The Celtic Britons

by Gordon Lightburn

Banner Image: Hartsop Romano-British Settlement © Anne Clarke

Arrival


Exactly when in time the iron-using Celtic people arrived in Cumberland and Westmoreland remains an open question, in part due to the general lack of archaeological evidence hitherto uncovered, but it is generally thought to be during the 3rd and 2nd Centuries BC, having made their way to the fertile plains of the Eden valley and eastern approaches of the Lake District by migrating across the Pennines from Yorkshire.

More proficient farming


Technically more proficient than their Bronze Age neighbours, they brought a more advanced mixed farming economy, in which horses were bred for riding and draught work. Together with superior skill and craftsmanship in working iron and other metals. The westerly trajectory of migration would suggest that the tribe known as the Carvetti was a sub tribe of the larger Brigantes tribe, which came to dominate the entire region of what is now Northern England.

Gods, Goddesses and Druids


The name Carvetti is thought to translate into ‘those who belong to the deer’. This link may also account for the worship of the horned god ‘Belacutadros’ for which several alters have been identified at Brougham, as well as elsewhere. Celtic culture was polytheistic, there were other Gods and Goddesses too; Brigantia - Goddess of rivers and water. Also Epona – the Celtic Horse Goddess and very many more. Access to these Gods was furnished through the Druids, who provided religious leadership, as well as acting as adjudicators, lore keepers, medical professionals and political advisors. The Druids maintained an oral tradition, passing their extensive knowledge and history verbally through successive generations - a knowledge subsequently lost - following their disappearance in the turmoil of the following centuries.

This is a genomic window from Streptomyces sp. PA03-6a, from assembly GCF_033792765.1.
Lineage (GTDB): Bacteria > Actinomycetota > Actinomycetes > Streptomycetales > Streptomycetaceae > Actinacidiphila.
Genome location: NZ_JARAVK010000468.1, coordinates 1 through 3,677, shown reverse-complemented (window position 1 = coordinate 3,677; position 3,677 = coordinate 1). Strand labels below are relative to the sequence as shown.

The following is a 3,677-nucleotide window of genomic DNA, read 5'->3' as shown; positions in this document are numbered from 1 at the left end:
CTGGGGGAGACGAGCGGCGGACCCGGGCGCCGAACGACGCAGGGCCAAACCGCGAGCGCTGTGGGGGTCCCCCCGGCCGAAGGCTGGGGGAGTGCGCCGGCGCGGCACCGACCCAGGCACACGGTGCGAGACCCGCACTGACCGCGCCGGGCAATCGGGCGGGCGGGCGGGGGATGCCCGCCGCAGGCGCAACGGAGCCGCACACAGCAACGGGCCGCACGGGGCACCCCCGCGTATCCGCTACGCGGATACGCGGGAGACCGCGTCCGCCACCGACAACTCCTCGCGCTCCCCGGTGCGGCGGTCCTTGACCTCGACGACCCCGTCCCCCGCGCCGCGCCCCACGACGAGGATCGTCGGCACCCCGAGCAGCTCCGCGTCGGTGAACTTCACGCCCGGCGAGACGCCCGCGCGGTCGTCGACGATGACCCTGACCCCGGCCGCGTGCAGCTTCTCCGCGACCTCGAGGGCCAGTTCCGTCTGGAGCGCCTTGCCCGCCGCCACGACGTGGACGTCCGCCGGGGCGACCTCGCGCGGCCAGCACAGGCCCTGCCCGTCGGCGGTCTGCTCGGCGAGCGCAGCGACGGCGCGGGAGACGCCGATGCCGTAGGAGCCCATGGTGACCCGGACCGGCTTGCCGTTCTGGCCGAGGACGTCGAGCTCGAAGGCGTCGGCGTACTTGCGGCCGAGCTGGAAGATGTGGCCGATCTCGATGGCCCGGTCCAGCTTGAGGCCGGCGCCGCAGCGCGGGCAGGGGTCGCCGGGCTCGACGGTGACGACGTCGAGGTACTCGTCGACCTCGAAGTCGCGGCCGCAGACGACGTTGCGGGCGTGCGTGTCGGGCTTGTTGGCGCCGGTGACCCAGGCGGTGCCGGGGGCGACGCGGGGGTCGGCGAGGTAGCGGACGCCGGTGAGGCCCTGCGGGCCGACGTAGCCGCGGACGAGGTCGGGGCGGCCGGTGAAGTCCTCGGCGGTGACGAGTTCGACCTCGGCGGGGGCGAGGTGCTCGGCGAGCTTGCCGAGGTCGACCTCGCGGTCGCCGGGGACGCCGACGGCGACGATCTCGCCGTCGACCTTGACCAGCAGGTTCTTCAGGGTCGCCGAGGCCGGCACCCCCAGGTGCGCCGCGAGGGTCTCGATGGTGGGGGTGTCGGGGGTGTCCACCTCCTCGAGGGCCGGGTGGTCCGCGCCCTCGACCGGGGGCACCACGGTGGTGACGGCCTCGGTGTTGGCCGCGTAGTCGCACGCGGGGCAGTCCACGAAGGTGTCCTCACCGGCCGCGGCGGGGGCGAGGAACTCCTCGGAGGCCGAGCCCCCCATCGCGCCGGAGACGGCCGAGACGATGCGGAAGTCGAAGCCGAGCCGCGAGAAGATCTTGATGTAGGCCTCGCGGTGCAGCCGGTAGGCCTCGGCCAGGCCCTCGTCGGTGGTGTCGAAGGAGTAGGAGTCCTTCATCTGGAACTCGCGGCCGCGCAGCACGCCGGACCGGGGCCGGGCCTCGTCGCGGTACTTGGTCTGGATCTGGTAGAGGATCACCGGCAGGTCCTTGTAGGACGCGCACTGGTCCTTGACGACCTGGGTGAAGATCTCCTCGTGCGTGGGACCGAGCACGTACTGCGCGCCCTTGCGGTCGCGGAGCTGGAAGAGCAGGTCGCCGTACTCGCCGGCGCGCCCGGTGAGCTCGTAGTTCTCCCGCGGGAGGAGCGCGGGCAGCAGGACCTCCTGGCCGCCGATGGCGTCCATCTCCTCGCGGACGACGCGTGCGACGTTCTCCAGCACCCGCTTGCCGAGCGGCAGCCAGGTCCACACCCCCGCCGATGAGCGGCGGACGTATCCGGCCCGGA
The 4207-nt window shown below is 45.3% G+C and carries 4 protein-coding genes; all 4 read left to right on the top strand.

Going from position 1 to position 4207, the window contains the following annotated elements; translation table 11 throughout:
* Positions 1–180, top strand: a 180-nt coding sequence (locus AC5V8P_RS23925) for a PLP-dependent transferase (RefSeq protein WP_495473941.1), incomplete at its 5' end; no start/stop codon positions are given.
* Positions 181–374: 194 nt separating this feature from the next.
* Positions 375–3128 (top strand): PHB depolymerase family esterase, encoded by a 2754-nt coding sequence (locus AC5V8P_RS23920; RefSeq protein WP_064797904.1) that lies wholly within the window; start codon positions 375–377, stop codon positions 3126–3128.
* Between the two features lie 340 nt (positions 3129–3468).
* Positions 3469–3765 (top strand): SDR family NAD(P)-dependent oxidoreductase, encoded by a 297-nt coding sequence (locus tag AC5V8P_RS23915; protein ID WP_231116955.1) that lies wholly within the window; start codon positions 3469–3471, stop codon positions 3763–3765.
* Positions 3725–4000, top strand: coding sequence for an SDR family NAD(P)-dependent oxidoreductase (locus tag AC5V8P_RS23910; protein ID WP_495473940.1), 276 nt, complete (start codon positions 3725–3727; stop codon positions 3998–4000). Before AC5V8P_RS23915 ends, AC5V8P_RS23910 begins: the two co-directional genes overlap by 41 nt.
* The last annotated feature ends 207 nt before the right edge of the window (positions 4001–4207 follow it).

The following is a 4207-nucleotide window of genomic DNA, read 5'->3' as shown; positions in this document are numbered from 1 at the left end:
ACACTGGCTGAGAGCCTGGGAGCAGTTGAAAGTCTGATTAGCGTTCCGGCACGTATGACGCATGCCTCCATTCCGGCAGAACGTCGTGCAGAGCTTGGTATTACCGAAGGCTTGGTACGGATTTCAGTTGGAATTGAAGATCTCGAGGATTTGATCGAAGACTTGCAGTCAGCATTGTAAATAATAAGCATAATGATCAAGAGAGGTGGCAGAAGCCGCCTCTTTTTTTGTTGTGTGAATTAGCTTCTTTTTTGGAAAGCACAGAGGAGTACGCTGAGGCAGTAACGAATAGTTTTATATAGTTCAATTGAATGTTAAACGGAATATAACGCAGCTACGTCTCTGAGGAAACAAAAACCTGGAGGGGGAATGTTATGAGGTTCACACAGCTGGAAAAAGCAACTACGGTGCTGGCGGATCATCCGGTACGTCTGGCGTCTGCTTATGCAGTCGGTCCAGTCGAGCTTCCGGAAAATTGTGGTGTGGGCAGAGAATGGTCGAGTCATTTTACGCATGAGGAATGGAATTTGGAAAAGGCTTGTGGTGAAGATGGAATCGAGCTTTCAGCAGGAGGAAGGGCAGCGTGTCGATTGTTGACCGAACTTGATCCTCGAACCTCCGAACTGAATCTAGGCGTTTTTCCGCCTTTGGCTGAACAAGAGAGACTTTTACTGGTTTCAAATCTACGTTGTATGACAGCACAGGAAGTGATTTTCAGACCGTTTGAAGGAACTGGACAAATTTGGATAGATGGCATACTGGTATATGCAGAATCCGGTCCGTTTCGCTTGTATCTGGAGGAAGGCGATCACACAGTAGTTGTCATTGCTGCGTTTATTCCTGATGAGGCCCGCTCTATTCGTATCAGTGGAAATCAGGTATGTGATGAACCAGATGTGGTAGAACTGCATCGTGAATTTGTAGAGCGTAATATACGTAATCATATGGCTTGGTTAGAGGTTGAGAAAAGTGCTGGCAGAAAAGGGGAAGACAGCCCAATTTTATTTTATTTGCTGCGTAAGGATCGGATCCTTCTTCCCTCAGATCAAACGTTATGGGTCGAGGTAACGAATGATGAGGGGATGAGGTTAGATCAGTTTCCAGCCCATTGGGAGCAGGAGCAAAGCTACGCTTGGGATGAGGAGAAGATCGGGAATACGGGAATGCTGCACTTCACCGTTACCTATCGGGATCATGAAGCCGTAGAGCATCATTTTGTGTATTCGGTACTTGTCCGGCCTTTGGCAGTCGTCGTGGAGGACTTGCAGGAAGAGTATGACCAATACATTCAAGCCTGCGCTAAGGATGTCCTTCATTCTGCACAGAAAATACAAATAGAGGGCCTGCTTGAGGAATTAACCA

Warrior tradition


In Celtic society, women shared a more equal role with the men, including their acceptance to rule. The Celts were respected for their hardiness, resourcefulness and upheld a steadfast warrior tradition. In battle they would pattern themselves in blue wode. They wore little or no armour, relying instead on agility and aggression and were quick to the fight – an apparent fearlessness that on occasion could lead to undoing.

At the time of the Roman invasion of Britain in AD43, the Carvettian capital is believed to have been centred at Clifton Dykes at the eastern edge of the Ullswater /Eamont catchment, placing it at the intersection of 4 main routes - as it still is today. It is also close to the nearby henge of Mayburgh - making it the likely meeting point central to the region.

Ullswater's Celtic Settlements


Celtic settlement within the Valley is evidenced by the hillfort at Dunmallard and the family settlement circle at Maiden Castle, Watermillock. Further settlements have been investigated at Baldhowend and Glencoyne Park. The abundance of natural resources of Ullswater – fishing, deer, boar, wild geese and plentiful woodland would compensate for the relatively difficult agricultural terrain, with the higher fells above the treeline providing adequate summer grazing for sheep, hill cattle; and the ponies, the descendants of which graze the uplands to this day. The extensive deposits of iron ore within the Valley would certainly have been exploited but precise evidence is sparse due to the subsequent activities of later settlers and miners.

Cumbric Place Names


The language spoken was known as Brittonic, shared throughout Britannia, albeit in comparable dialect forms. This language would evolve into ‘Cumbric’ and bequeath many a place name to the area, such as Blencathera (the summit of the seat like mountain) and Mel as in Mell Fell (meaning little round hill). It lives on also in the traditional counting system Yan, Tan, Tethera.

The Celtic peoples and in particular their traditions in this region, struggled to endure the Roman military occupation of the region from circa AD80 – AD410.


by Gordon Lightburn

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